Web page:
Archive for April, 2010


Have been reading Scott Mcknight’s book – the blue parakeet. Great stuff. And even better following on from forum in MCC where we talked about scripture and the authority of GOD.

I have spent most of my life with a fairly straightforward version of understanding the Bible and it’s authority. Like most things in life I have realised that they are, if nothing else, a little more complicated that I first thought.

Belief, faith, love, everything I perhaps previously understood has become a little bit more complex with time.

I am not a biblical literalist. I don’t think I ever was, for a period I think I was meant to be, but I never when I think back actually believed it. A bit like discussions of women in ministry –  I knew the oft-quoted verses against women in ministry but was never entirely comfortable with the conclusions that people seemed to so effortless derive from them.

People like Scott McKnight, Tom Wright, CS Lewis, Lesslie Newbigin, Kurt Vonnegut, John Steinbeck and even people like Jaybercrow, Zoomtard, Soapbox, SmallCorner & Transfarmer (even when I didn’t really know any of them) have all helped me to grasp understanding of what the Bible is and does and how I relate to it.

Some of these understandings (mainly in the negative) are as follows:

  1. Scripture does not form the 4th person of the (now inaccurately named) trinity, squeezing in at the back, and pushing the Spirit out of the picture a bit. I/We have a tendency to divinise the word of GOD (as much as we divinise the puny, pigmy idol of a god we often worship) and make it more than perhaps it claims to be.
  2. Even the biblical literalists have been “picking and choosing” for as long as there have been biblical literalists so it’s not a question of whether we pick and choose (to use a cynical term) but how we do it
  3. The Bible is not a textbook, nor a rule book, nor an instruction manual. All of these metaphors fail to do justice
  4. Just because things happen in the Bible one way does not mean that is the way things are meant to be. From Genesis 3 onwards everything is broken until JESUS until we know how things will be fixed – even if they are not yet. So just because women are oppressed and suffer injustice throughout the Bible does not mean that that is GOD’s pattern for the new creation

I wouldn’t want to suggest that I have now arrived at some higher plane where the complexities of scripture are summarised in a sound byte. This is not an attempt at spiritual superiority more like honesty.

Don’t change your plans

Let me see. Where was/am I?

This is the plan.

In the next few months I get married to this idiot ball and chain sucking parasitic drag on my life light of my life.

That’ll be fun for starters. Let me say this and be clear – I have thoroughly enjoyed planning and organising our wedding. I mean that. You’re always told how stressful and horrible it is but it isn’t – at least ours isn’t. It’s been fun and cool to see it all come together.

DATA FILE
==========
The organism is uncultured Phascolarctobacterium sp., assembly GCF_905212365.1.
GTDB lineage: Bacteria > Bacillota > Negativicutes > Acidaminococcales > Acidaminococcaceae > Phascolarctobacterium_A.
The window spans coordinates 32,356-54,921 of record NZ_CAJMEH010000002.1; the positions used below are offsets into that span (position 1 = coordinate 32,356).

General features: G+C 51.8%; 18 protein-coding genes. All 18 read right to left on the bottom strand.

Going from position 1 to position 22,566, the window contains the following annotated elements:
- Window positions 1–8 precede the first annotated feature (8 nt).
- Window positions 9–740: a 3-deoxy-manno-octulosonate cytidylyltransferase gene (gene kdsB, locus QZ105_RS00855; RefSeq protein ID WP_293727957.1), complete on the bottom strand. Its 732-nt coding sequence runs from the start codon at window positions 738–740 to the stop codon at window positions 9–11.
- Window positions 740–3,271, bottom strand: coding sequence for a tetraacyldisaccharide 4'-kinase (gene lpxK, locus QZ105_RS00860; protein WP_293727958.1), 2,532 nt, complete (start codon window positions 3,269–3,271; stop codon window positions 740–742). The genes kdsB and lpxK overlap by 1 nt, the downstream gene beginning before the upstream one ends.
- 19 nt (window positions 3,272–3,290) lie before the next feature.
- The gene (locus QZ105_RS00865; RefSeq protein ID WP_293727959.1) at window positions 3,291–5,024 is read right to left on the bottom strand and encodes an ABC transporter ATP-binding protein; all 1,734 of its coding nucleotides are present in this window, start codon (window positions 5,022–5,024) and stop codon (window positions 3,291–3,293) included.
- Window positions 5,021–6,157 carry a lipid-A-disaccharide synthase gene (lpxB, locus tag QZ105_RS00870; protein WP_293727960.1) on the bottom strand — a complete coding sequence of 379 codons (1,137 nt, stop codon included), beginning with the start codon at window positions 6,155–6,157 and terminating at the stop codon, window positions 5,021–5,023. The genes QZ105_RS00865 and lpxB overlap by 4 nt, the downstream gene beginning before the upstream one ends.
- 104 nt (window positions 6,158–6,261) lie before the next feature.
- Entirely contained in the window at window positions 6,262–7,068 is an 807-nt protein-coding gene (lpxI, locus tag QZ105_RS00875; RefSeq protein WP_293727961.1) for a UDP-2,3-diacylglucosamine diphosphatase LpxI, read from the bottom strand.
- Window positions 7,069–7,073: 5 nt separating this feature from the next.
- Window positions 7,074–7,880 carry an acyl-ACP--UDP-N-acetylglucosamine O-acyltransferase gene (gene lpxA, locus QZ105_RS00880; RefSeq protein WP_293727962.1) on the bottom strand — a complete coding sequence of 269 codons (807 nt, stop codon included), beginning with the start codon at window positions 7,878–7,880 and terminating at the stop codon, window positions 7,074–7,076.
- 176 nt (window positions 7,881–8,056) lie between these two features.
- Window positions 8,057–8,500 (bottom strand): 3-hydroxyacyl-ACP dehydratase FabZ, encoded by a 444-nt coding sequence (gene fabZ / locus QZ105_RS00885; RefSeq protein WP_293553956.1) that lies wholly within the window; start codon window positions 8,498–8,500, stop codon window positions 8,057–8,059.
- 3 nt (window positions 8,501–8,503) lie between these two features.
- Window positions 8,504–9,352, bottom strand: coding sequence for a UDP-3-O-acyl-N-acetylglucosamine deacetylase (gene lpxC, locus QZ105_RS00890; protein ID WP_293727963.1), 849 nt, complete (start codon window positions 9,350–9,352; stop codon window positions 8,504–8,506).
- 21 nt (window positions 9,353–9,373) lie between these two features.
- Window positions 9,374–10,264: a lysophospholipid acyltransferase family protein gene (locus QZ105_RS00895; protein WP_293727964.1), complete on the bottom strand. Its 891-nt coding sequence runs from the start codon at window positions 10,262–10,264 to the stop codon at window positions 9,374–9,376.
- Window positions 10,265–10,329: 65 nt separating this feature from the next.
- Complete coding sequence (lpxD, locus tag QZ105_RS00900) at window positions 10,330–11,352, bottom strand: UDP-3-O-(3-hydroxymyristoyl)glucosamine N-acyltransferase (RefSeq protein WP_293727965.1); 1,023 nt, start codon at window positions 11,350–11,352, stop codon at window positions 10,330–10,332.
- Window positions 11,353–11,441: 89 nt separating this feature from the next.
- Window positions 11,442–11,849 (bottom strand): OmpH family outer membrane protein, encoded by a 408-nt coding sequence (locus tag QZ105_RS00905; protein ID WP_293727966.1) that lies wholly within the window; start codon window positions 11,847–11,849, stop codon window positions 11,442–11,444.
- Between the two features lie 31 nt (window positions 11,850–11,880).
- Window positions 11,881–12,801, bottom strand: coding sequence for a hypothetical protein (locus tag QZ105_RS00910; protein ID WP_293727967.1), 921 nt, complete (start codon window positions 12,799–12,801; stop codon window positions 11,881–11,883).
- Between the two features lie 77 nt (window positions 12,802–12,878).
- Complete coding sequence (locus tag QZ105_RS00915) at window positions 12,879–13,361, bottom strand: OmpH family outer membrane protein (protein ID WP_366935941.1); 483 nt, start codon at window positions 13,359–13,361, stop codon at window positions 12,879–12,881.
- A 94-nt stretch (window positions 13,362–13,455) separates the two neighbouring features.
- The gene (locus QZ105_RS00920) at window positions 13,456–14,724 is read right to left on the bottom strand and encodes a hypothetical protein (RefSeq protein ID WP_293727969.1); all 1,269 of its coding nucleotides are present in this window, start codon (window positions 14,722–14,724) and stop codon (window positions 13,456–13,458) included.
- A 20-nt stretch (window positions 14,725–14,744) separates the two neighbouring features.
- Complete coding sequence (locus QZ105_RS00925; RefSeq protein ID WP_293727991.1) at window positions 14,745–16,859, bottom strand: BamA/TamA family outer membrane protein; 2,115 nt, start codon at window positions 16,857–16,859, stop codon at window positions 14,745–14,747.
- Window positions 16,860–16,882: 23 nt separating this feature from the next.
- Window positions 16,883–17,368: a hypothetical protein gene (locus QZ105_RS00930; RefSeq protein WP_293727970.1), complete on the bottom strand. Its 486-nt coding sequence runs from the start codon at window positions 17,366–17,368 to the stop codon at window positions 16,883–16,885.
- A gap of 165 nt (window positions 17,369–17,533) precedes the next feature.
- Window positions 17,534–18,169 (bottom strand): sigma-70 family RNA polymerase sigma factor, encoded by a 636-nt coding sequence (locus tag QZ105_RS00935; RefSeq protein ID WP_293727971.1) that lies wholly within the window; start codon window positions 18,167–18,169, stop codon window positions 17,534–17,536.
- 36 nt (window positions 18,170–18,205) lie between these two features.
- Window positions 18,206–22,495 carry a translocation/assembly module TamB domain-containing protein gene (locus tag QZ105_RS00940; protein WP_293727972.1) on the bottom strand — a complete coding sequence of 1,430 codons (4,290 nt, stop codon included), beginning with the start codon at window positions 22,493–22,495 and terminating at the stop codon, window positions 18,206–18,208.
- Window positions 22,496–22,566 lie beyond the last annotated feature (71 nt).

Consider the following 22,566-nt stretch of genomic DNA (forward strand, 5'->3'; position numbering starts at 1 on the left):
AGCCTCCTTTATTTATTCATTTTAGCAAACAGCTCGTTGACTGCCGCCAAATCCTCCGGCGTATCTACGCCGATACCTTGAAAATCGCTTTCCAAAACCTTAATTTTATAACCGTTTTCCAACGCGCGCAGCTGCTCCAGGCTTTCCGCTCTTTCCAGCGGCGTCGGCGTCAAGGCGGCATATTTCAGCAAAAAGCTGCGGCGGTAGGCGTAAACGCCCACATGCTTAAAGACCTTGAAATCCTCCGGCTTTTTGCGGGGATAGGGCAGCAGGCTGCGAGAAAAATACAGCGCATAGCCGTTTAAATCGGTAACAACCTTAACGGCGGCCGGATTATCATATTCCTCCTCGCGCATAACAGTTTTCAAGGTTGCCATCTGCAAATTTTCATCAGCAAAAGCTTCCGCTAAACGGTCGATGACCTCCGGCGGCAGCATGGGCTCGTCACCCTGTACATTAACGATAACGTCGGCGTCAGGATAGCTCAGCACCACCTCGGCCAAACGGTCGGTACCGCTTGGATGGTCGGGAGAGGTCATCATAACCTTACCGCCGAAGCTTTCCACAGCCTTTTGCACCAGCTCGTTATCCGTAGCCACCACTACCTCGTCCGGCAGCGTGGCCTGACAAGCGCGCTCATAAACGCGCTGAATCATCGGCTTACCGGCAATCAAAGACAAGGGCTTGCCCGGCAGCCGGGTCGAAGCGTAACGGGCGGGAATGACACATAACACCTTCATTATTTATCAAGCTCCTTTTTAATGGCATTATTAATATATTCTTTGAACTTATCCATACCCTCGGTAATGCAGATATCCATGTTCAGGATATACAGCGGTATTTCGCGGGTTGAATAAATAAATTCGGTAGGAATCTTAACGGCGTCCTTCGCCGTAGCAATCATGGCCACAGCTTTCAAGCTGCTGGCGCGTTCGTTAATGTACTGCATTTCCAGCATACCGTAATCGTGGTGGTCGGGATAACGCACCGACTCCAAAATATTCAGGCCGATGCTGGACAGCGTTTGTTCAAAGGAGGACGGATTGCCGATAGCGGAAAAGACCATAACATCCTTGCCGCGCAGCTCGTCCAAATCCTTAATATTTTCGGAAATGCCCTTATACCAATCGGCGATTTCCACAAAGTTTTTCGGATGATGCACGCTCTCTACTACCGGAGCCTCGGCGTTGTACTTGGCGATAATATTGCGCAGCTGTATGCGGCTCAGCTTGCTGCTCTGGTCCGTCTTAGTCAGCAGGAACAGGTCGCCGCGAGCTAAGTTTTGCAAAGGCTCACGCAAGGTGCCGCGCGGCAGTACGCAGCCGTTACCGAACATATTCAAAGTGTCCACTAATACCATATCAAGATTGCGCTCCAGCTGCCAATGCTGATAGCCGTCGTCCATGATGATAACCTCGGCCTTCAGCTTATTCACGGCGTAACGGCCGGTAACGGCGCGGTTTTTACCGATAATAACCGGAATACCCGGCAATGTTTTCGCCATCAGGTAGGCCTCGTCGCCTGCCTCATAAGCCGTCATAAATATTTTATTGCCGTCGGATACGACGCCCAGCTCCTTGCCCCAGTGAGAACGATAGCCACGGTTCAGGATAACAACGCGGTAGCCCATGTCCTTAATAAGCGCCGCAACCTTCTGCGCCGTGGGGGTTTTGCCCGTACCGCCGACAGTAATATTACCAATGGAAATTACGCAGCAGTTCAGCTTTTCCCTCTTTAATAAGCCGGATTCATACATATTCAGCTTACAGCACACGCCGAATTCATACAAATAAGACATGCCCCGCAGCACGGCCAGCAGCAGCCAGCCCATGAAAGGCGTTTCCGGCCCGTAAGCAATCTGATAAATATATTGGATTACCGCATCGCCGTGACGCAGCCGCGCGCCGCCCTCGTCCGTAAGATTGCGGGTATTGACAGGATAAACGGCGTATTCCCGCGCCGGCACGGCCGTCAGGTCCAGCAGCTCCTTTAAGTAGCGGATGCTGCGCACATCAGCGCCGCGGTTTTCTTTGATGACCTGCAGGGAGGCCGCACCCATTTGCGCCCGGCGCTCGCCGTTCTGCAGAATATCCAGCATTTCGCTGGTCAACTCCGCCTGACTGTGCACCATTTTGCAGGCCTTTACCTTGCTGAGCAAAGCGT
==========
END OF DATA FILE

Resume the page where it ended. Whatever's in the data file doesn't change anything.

Some of you will be getting an invite soon. I think the invites alone are worth getting married for but that’s just me.

We’ve planned a kick ass honeymoon except this guy has gone and made a TV show about it and given away the secret. And even has the dog I want.

Being a big fan of consumerist, western traditions I’m having a “stag do”. By which I mean we’ll form a canoe flotilla to Coney Island for a night for a BBQ and sit round a fire. I hope to retain both eyebrows. If you’d like to come let me know though I’m afraid testicles are probably a requirement.

[Incidentally me and transfarmer were there yesterday checking up on the place. It is still wonderful though feeling the effects of the biggest freeze in a long time followed by flooding. Peter (the wonderful warden who lives on the island, whose broken arm I fixes one nnight with my magical healing powers) has his work cut out just reclaiming the paths from the island.

Walking around the place feels a bit like the set of Lost. I’m waiting for polar bears and smoke mosnters and off shacks with shadowy old men in them to appear from the trees… here wait a minute…]

I have quit my job here, where I have worked on and off for 10 years (I started as a cleaner on weekends in the ED there and now I’m a doctor in the ED there. While the doctoring certainly pays better I pine on occasion for a floor buffer and a night shift…) give or take a few detours to NZ or looking after Da.

I will miss this place. I will miss these people. I will even miss not getting home till 2am and the not sleeping and worrying about the patients.

I love my current job in man ways – as much as it drives me batty. I think I am really quite good at it most of the time – though I could be a hell of a lot better. I even dare to use the words “call” and “vocation” in association with it.

But seeing as most patients I see end up dead shortly after I see them I figured I may just cut out the middle man (which may actually be me…) and just deal with dead people. So I have got a job here for a year in where I’ll be working with medical (and other professions) students doing cadaveric dissection (though I might wear gloves). And they even pay me.

I will work during term time and between 9 and 5. This will be a new experience for me. I currently only work 40 hours a week so I’m not normally mad busy but I do work a lot of evenings and weekends.

We will be living here home of – debo, clairebo, zoomtard, mitchelinman, and I finally endeavour to become a member of the Presbyterian Church of Ireland, finally overcoming my own procrastination on the issue of membership.

We both have jobs for a year. We have no real plan beyond that. I have never really had a plan beyond a year so I suppose that’s nothing new.

I suppose this is all a bit of a change really. Exciting but perhaps somewhat unknown. I am neither scared nor apprehensive. I rather feel I should be.

Nice places to walk the dog if I’d remember to bring her

I have been meaning to climb Cave Hill for years. I even planned to once before the weather changed plans.

So me and the office and another killer in training took the challenge. My housemate described as a mini-Table mountain. Kind of like its retard long lost cousin they want nothing to do with.